How many times have I reinvented the wheel in my teaching career. As a first year teacher, I remember spending hours and hours planning lessons only to discover nearly identical materials online. As my years as a teacher have continued, I have learned to use the resources available to me, whether they are internet based, found in teaching resources, or shared ideas and items from fellow teachers and modify them to fit my needs. I have learned that there is no shame in working smarter (not harder). In my life of balancing my own education, schooling, and family it has been a hard earned lesson. as many life lessons seem to be.

Don’t reinvent the wheel, just realign it. The College Blue Book~Anthony J. d’Angelo

So what does all this have to do with instructional design. As I read the text this week and listened to the classroom lectures, I was struck by how many of the design models build off of each other or share principles.

Instructional Design: Episode 3- The Models by Epogogy Inc.

So many are variations. Somewhere along the lines, their creators were inspired by other models. They attempted to modify a previous model to meet their needs. As I embark on constructing my lesson, I  do the same. I am working on a Google Classroom project that would facilitate collaboration during teacher team planning. In a school that uses intervention as a means of providing supplemental services to meet student academic needs, it is difficult to plan together with all team members working to impact student learning. As I design the lesson, I think of technology materials I could use to help teachers understand the ideas and process. The difference is where in the past I would have made all of the materials and resources myself, I have recognized the value in a quick google search of key words and browsing session in Youtube to see if someone else has already created the materials needed to support my lesson.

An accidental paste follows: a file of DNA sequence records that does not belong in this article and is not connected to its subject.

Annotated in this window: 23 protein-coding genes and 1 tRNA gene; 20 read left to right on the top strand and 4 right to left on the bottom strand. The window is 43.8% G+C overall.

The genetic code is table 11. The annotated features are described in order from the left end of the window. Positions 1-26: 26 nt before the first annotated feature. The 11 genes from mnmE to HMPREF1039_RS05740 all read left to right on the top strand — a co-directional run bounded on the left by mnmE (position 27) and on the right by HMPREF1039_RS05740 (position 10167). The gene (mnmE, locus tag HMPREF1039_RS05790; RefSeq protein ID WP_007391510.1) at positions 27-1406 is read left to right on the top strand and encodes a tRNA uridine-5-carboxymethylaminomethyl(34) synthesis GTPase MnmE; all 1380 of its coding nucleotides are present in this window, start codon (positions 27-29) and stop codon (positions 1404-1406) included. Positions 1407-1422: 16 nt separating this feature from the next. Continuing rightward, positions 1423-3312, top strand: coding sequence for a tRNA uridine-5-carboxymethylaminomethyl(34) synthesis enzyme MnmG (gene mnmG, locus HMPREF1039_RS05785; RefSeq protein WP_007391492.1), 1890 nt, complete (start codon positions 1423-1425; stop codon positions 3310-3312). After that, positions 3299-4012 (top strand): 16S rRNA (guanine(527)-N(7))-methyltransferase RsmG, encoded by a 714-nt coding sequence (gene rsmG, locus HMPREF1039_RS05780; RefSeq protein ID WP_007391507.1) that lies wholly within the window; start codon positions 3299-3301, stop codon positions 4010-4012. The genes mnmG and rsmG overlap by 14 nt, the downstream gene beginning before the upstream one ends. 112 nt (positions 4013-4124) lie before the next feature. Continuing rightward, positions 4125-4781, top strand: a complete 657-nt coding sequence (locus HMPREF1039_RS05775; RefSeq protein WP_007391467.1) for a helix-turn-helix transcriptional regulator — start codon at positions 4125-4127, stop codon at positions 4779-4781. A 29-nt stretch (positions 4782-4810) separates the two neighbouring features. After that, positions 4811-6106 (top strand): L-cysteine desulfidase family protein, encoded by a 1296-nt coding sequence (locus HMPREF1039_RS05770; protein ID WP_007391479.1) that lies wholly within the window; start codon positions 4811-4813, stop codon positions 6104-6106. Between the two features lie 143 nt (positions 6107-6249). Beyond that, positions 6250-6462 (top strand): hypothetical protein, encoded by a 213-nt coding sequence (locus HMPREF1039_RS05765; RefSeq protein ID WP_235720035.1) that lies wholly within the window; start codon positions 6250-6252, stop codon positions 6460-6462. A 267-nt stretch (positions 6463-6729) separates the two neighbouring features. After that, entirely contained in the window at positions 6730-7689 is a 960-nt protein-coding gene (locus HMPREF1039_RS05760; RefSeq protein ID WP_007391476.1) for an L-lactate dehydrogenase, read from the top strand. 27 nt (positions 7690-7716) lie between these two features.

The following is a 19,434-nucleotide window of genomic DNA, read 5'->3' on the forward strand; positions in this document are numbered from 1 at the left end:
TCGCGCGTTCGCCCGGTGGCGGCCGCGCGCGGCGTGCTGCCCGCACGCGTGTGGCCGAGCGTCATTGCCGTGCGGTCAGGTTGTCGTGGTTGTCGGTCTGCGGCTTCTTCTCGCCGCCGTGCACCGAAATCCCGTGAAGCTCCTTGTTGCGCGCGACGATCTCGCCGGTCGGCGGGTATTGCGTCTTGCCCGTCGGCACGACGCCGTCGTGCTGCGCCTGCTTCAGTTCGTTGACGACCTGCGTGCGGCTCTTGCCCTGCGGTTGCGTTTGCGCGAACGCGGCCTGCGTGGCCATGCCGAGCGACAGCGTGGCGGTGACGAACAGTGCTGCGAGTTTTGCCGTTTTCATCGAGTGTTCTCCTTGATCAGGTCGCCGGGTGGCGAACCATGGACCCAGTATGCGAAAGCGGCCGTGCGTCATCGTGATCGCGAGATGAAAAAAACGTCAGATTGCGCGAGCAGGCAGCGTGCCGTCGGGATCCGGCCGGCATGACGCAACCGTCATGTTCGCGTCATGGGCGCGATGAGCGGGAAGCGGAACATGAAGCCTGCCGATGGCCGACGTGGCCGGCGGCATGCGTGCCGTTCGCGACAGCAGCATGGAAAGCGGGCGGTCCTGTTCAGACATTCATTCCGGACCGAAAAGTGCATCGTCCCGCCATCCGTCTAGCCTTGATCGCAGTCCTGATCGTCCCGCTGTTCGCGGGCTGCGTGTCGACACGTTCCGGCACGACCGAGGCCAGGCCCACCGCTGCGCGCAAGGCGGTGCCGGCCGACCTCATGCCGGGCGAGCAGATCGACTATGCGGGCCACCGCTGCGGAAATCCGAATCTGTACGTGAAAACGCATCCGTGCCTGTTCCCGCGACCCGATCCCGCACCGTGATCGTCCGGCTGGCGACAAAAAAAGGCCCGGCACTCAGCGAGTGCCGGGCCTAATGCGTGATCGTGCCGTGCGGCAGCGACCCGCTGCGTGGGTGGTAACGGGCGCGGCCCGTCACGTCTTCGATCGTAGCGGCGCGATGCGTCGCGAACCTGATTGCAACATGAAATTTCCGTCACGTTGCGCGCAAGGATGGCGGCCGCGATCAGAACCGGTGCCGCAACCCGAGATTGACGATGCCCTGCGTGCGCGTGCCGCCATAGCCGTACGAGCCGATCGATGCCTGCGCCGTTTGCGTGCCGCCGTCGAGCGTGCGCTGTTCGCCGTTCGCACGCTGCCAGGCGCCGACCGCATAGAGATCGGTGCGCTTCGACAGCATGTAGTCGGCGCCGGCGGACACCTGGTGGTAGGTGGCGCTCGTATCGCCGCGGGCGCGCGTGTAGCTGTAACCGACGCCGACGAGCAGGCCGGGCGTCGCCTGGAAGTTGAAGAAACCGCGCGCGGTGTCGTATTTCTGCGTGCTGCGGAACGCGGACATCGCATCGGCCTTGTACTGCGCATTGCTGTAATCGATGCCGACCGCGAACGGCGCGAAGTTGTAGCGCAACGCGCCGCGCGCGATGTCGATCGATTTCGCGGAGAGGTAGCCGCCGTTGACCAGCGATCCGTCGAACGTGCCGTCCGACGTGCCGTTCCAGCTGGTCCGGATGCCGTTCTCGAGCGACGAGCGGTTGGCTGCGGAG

Using those materials is smart and efficient planning. Every teacher knows a teacher who is an inefficient planner, one who spends their time making EVERYTHING from scratch. I used to be that teacher….reinventing the wheel. Why? There are so many ways to find foundations to build on…

Teachers pay teachers logo
Teachers Pay Teachers is a site where one can find lessons for free or a small fee to use as a foundation.

Now that I have learned to use the resources at my disposal, I am a happier teacher with more time for classes, family, and life!